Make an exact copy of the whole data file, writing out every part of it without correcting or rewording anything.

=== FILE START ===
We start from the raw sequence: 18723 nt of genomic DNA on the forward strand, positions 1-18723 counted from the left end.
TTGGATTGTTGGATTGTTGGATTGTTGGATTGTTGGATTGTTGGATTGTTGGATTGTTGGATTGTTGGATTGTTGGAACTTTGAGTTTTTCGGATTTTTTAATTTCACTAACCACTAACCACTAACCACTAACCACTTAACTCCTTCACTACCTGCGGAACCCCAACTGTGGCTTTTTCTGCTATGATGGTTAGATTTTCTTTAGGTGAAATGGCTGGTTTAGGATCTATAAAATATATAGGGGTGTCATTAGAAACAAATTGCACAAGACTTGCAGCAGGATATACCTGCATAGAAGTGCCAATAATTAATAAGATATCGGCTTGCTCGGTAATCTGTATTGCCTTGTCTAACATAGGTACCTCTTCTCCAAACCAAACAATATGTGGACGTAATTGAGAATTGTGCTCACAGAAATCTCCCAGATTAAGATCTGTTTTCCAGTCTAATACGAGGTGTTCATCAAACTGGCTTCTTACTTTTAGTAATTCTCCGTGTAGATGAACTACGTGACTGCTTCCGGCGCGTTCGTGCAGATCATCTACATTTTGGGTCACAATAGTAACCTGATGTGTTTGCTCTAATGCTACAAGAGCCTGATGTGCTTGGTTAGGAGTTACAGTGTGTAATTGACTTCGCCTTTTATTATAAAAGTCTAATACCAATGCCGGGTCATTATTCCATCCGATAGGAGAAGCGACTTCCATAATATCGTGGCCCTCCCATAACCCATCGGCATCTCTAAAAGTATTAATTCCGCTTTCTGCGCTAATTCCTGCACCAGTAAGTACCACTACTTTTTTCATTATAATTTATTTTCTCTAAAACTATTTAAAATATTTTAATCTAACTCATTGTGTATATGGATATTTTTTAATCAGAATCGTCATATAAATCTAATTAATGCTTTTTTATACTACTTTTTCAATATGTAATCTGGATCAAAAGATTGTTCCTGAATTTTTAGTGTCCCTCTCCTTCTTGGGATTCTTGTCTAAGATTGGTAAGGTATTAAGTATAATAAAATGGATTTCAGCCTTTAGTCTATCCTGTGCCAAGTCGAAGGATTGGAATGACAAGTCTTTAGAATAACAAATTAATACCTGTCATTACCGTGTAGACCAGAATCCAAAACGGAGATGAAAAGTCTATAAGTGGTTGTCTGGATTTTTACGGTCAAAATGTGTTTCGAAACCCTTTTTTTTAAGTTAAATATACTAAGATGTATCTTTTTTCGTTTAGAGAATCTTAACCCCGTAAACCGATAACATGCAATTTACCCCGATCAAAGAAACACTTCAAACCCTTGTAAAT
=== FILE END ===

We start from the raw sequence: 18723 nt of genomic DNA on the forward strand, positions 1-18723 counted from the left end.
TTGGATTGTTGGATTGTTGGATTGTTGGATTGTTGGATTGTTGGATTGTTGGATTGTTGGATTGTTGGATTGTTGGAACTTTGAGTTTTTCGGATTTTTTAATTTCACTAACCACTAACCACTAACCACTAACCACTTAACTCCTTCACTACCTGCGGAACCCCAACTGTGGCTTTTTCTGCTATGATGGTTAGATTTTCTTTAGGTGAAATGGCTGGTTTAGGATCTATAAAATATATAGGGGTGTCATTAGAAACAAATTGCACAAGACTTGCAGCAGGATATACCTGCATAGAAGTGCCAATAATTAATAAGATATCGGCTTGCTCGGTAATCTGTATTGCCTTGTCTAACATAGGTACCTCTTCTCCAAACCAAACAATATGTGGACGTAATTGAGAATTGTGCTCACAGAAATCTCCCAGATTAAGATCTGTTTTCCAGTCTAATACGAGGTGTTCATCAAACTGGCTTCTTACTTTTAGTAATTCTCCGTGTAGATGAACTACGTGACTGCTTCCGGCGCGTTCGTGCAGATCATCTACATTTTGGGTCACAATAGTAACCTGATGTGTTTGCTCTAATGCTACAAGAGCCTGATGTGCTTGGTTAGGAGTTACAGTGTGTAATTGACTTCGCCTTTTATTATAAAAGTCTAATACCAATGCCGGGTCATTATTCCATCCGATAGGAGAAGCGACTTCCATAATATCGTGGCCCTCCCATAACCCATCGGCATCTCTAAAAGTATTAATTCCGCTTTCTGCGCTAATTCCTGCACCAGTAAGTACCACTACTTTTTTCATTATAATTTATTTTCTCTAAAACTATTTAAAATATTTTAATCTAACTCATTGTGTATATGGATATTTTTTAATCAGAATCGTCATATAAATCTAATTAATGCTTTTTTATACTACTTTTTCAATATGTAATCTGGATCAAAAGATTGTTCCTGAATTTTTAGTGTCCCTCTCCTTCTTGGGATTCTTGTCTAAGATTGGTAAGGTATTAAGTATAATAAAATGGATTTCAGCCTTTAGTCTATCCTGTGCCAAGTCGAAGGATTGGAATGACAAGTCTTTAGAATAACAAATTAATACCTGTCATTACCGTGTAGACCAGAATCCAAAACGGAGATGAAAAGTCTATAAGTGGTTGTCTGGATTTTTACGGTCAAAATGTGTTTCGAAACCCTTTTTTTTAAGTTAAATATACTAAGATGTATCTTTTTTCGTTTAGAGAATCTTAACCCCGTAAACCGATAACATGCAATTTACCCCGATCAAAGAAACACTTCAAACCCTTGTAAAT